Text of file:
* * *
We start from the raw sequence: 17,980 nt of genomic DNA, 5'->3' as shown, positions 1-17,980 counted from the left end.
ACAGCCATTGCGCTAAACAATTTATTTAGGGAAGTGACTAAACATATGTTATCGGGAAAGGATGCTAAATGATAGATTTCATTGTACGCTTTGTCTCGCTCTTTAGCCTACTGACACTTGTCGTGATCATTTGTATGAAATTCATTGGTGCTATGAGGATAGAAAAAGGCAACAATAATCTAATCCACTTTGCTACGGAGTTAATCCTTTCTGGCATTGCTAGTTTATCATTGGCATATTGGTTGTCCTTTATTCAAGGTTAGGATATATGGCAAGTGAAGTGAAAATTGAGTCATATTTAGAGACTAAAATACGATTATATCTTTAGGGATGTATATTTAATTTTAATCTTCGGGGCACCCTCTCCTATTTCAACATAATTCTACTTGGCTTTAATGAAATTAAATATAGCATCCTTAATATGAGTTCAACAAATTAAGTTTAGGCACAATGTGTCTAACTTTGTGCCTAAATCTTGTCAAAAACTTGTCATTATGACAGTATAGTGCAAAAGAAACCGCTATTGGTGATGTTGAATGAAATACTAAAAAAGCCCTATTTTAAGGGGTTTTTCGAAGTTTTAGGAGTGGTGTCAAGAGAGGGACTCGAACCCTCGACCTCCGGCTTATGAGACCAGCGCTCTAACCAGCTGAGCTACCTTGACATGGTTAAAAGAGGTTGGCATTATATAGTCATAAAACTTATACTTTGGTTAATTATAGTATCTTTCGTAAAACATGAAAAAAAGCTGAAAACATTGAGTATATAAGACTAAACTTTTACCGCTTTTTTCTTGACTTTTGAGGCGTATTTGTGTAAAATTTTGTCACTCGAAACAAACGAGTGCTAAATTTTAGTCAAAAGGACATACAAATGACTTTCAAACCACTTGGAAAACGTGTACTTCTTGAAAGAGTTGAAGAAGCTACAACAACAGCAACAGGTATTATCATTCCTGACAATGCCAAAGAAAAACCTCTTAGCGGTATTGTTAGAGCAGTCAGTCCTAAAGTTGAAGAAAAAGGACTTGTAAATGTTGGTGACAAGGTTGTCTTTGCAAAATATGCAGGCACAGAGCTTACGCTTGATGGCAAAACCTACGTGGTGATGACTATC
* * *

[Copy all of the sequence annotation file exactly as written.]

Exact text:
We start from the raw sequence: 17,980 nt of genomic DNA, 5'->3' as shown, positions 1-17,980 counted from the left end.
ACAGCCATTGCGCTAAACAATTTATTTAGGGAAGTGACTAAACATATGTTATCGGGAAAGGATGCTAAATGATAGATTTCATTGTACGCTTTGTCTCGCTCTTTAGCCTACTGACACTTGTCGTGATCATTTGTATGAAATTCATTGGTGCTATGAGGATAGAAAAAGGCAACAATAATCTAATCCACTTTGCTACGGAGTTAATCCTTTCTGGCATTGCTAGTTTATCATTGGCATATTGGTTGTCCTTTATTCAAGGTTAGGATATATGGCAAGTGAAGTGAAAATTGAGTCATATTTAGAGACTAAAATACGATTATATCTTTAGGGATGTATATTTAATTTTAATCTTCGGGGCACCCTCTCCTATTTCAACATAATTCTACTTGGCTTTAATGAAATTAAATATAGCATCCTTAATATGAGTTCAACAAATTAAGTTTAGGCACAATGTGTCTAACTTTGTGCCTAAATCTTGTCAAAAACTTGTCATTATGACAGTATAGTGCAAAAGAAACCGCTATTGGTGATGTTGAATGAAATACTAAAAAAGCCCTATTTTAAGGGGTTTTTCGAAGTTTTAGGAGTGGTGTCAAGAGAGGGACTCGAACCCTCGACCTCCGGCTTATGAGACCAGCGCTCTAACCAGCTGAGCTACCTTGACATGGTTAAAAGAGGTTGGCATTATATAGTCATAAAACTTATACTTTGGTTAATTATAGTATCTTTCGTAAAACATGAAAAAAAGCTGAAAACATTGAGTATATAAGACTAAACTTTTACCGCTTTTTTCTTGACTTTTGAGGCGTATTTGTGTAAAATTTTGTCACTCGAAACAAACGAGTGCTAAATTTTAGTCAAAAGGACATACAAATGACTTTCAAACCACTTGGAAAACGTGTACTTCTTGAAAGAGTTGAAGAAGCTACAACAACAGCAACAGGTATTATCATTCCTGACAATGCCAAAGAAAAACCTCTTAGCGGTATTGTTAGAGCAGTCAGTCCTAAAGTTGAAGAAAAAGGACTTGTAAATGTTGGTGACAAGGTTGTCTTTGCAAAATATGCAGGCACAGAGCTTACGCTTGATGGCAAAACCTACGTGGTGATGACTATC